That and make snow angels like it’s your job. 

Mike and Phil decided that the pristine layer of snow on our building’s second story patio needed their impressions.  Shortly after that, they spotted a friend of ours on his deck in the condo building across from us, and a snowball fight ensued — from building to building.

Seattle snow days — yes, I’m all for Seattle snow days.

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Elbow Grease

Even though Mike and I have yet to experience unemployment in our marriage, I am still overly conservative and penny-pinching in our daily lives.  Call it my nature, but I wish I could sweep our funds into a nice little pile in the middle of the floor before stuffing it all in a pillowcase and hiding it where Mike can’t find it. 

I don’t do this without cause.  Mike’s spendthrift ways are thoroughly documented somewhere in a book called “There’s Always More Money Where That Came From,” a book I failed to read before signing the marriage certificate, by the way.  Similarly, my frugality is the stuff of legends, legends that felt like a myth to Michael before he married me and realized I would circle the block for days for a free parking space.

So it’s easy to picture the clash of ideals when one of us carries a homemade lunch to work every day and the other frequents the local Nordstrom for a refreshing cafe lunch and a shoe shine.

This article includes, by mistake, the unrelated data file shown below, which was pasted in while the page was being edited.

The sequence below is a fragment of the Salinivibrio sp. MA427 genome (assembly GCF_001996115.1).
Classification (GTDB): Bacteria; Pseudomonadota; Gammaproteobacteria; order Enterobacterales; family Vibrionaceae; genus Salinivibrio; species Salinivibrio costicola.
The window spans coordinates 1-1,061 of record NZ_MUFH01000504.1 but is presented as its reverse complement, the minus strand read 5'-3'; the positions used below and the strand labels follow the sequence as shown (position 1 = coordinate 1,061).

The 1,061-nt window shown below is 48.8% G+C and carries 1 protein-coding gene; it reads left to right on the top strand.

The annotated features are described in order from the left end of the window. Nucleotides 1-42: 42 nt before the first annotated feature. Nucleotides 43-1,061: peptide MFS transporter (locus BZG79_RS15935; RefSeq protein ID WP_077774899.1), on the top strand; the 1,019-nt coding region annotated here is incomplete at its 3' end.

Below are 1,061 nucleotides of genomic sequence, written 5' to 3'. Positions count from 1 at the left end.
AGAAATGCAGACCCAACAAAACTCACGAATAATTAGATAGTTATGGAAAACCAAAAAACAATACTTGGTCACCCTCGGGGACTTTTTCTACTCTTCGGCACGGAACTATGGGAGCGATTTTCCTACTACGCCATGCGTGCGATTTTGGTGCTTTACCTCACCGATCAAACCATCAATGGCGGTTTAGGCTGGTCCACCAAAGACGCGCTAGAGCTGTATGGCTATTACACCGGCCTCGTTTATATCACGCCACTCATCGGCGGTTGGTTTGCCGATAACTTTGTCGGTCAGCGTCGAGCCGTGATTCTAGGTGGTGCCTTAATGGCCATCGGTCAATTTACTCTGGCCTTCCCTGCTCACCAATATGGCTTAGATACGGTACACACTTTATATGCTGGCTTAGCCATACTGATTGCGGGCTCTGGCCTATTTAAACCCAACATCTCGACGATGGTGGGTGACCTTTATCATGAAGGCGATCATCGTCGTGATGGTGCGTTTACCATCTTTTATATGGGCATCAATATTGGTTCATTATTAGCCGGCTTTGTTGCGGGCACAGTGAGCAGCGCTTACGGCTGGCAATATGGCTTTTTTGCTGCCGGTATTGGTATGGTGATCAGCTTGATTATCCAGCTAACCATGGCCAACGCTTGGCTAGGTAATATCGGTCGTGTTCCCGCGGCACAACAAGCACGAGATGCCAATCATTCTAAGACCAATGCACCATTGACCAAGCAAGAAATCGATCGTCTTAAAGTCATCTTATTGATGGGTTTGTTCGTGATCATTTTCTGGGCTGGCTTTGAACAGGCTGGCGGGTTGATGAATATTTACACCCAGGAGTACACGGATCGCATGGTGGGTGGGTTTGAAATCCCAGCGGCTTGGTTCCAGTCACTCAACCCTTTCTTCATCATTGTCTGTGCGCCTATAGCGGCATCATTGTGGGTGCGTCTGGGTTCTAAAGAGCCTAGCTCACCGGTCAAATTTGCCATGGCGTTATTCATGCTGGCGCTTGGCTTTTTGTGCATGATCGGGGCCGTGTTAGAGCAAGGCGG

Mike has long argued that a shoe shine is a great decompressant, and he always tells me about his engaging conversations with his favorite shine artist, Kim.  To avoid any raised eyebrows, Kim is a man.

I have always lamented Mike’s shoe shines as a needless extravagance, and he has always defended them by pointing out that they cost a mere $2.50.  Well, $2.50 plus a $5 tip.  And, he points out, it’s helping out his main man Kim, and who can argue with that?

This is the point in the conversation when I roll my eyes.

Well, I used to roll my eyes.  All of that changed one Sunday when Mike invited me to get my boots shined after church.  I asked if we could really shoot the moon and get that cafe lunch, too.  Needless to say, he agreed.

After enjoying a bowl of crab bisque and too many slices of sourdough, we meandered downstairs to the shoe shine room near the entrance of Nordstrom.  I started to ask Mike just how often this little shoe shine date with Kim really takes place…is it once a month?  Every two weeks?

“Kim!” he hollers to the man furiously buffing a gentlemen’s shoes.

Kim turns around, leans in toward Mike until he’s inches from his face, and says, “My man!”

Must be every week.  At least.

“What do you want today?” he asks Mike.  He hasn’t noticed me standing with him yet, and that’s when I remember that Mike once told me that Kim is nearly blind.  All at once I’m realizing the implications of a blind man shining shoes all day, and I’m stunned silent.

“We’d both love a shine,” Mike replies, gesturing toward me.  “This is my wife, Abby.” 

We exchange hello’s and he invites us to sit while he finishes with his current customer.

“I been slammed today, man,” he says to Mike.  “It’s almost the holidays and people are coming in a mile a minute.  This one woman walked off in a huff when I said I was backed up five pairs.  People don’t get it.  I’m the only one working here today!”